US Universities Hold Strong

Institutions in the US landed 30 spots on THE's top 50 list of universities by reputation.

Full-text access for registered users only. Existing users login here.
New to GenomeWeb? Register here quickly for free access.

The Times Higher

The Times Higher Education-Thomson-Reuter survey of top ranking universities is based on the opinions of 50 people in 15 countries around the world with 90% of the scoring based equally on the quality of teaching, research and publication citation. Interestingly, industry income as a measure of innovation only counted for 2.5%. As so much weight is based on total research funding and publication, the larger the size of the institution, the better its chances for a higher ranking. However, bigger does not necessarily equate with better. In view of the relatively small pool of people surveyed in this primarily opinion-based poll, I would not take its findings too seriously. Presumably, the main impetus for such surveys is to permit evaluation of what makes a world-leading university, and to let prospective students and faculty candidates know where to aim for the best quality education and jobs, respectively.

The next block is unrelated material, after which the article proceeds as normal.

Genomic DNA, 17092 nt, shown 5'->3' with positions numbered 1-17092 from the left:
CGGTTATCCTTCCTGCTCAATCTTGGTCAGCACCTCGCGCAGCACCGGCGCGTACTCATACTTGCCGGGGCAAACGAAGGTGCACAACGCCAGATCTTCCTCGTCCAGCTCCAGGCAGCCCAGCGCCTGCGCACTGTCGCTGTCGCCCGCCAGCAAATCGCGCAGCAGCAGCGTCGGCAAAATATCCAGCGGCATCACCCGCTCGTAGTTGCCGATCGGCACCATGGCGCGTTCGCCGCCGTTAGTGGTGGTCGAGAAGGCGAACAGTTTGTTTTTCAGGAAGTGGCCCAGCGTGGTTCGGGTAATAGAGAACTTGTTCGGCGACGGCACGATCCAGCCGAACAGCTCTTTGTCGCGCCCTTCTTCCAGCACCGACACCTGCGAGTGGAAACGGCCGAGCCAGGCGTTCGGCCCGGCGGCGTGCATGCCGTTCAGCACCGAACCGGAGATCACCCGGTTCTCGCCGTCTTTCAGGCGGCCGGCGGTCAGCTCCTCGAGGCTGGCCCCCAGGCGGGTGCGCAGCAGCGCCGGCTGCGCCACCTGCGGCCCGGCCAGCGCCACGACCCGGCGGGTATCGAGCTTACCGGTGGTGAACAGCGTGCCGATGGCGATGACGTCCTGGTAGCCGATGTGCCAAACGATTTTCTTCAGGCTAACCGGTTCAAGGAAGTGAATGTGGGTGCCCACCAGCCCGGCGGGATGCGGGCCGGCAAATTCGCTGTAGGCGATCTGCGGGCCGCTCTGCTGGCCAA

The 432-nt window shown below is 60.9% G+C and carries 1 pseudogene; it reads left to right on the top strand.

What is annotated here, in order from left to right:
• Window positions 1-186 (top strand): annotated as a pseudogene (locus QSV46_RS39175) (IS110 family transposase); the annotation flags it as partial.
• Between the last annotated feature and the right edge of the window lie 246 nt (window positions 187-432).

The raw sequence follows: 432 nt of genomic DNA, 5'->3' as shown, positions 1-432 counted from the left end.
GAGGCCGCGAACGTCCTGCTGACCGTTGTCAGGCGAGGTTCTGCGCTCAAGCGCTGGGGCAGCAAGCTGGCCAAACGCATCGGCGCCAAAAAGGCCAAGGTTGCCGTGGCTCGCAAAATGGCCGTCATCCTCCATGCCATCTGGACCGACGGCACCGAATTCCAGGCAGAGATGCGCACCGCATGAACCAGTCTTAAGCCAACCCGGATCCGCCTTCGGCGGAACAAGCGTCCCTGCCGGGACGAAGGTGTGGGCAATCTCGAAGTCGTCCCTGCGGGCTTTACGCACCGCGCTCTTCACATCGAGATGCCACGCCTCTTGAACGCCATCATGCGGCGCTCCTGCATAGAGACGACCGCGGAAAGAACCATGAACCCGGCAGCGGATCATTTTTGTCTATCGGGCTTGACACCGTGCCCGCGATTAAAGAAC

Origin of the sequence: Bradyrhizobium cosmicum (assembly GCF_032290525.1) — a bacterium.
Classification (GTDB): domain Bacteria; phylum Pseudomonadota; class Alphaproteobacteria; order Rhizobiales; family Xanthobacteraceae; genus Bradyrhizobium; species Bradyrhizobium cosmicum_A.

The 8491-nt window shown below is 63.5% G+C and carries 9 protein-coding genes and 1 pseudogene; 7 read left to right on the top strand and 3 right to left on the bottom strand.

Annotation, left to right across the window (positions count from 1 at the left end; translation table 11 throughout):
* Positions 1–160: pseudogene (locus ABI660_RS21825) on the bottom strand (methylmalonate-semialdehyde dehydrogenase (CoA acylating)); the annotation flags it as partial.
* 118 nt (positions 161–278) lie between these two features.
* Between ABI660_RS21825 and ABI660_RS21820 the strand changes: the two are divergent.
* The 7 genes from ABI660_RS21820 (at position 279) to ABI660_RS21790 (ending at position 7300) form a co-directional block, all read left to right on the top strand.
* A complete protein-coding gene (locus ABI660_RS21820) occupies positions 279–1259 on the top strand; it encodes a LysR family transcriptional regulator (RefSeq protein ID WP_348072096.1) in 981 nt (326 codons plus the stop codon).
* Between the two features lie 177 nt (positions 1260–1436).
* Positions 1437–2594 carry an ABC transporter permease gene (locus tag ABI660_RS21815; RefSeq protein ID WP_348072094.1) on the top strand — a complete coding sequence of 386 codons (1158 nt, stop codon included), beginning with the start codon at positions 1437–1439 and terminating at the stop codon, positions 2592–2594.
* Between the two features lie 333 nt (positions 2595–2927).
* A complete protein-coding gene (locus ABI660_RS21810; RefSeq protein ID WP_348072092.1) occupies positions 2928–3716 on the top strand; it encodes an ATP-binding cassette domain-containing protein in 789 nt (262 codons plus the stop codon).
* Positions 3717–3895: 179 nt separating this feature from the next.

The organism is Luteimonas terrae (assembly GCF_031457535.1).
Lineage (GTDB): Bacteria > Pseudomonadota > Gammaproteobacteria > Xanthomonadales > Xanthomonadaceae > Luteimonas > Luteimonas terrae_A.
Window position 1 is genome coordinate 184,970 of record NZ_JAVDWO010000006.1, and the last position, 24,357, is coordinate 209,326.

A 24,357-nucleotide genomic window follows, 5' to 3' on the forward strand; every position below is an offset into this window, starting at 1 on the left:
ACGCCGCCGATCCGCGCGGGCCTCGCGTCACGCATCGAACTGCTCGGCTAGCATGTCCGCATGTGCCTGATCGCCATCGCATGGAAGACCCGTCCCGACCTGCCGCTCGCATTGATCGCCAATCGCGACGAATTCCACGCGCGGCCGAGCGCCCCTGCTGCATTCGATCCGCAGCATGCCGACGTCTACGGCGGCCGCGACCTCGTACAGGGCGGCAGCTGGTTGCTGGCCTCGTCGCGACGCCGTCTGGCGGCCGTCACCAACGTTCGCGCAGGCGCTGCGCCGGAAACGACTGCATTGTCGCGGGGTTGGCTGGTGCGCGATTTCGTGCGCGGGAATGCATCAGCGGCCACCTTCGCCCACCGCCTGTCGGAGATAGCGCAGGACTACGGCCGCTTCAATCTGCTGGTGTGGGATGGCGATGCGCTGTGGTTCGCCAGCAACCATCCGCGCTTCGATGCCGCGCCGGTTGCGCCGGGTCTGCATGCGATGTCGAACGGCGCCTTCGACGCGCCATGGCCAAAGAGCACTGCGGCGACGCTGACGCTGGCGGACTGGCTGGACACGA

I am often asked by undergraduate students about where they should consider pursuing their graduate training in the life sciences. My advice has always been to be less concerned about the reputation of universities as a whole but rather the quality of the potential graduate supervisors and the graduate programs that are offered. For graduate students, it is much more important that they evaluate: how interesting the proposed graduate research project is to them personally; the background, productivity, reputation, accessibility and personality of the supervisor; how well funded is his/her laboratory and is there a critical mass and diversity of people (other students, post-doctoral fellows, research associates and technicians); and the interactions available to the prospective students with respect to collaborations, formal courses and seminars. I highly recommend that students ask to see the curriculum vitae of potential supervisors and also interview with graduate students and other members of their research teams before making a final decision.

At the undergraduate level, I don't think there is that large a difference between most major universities. There has been an increasing trend towards few laboratories courses offered at the undergraduate level everywhere. Pretty much the same text books are read by undergraduate students.

For post-doctoral fellows, the selected laboratory for advanced training is again influenced more by the nature of the research interest of the candidate and the international reputation and capabilities of the host laboratory. When these trainees ultimately seek faculty positions elsewhere, the host institutions where they received their education is secondary to their actual individual accomplishments and the specific needs of the hiring departments.

One of the main attractions of seeking to train in the "best" universities in the world is that like-minded students are brought together and they forge relationships that may prove to be useful later in their careers. This may be quite effective in commerce and politics, but is probably not that critical in the life sciences.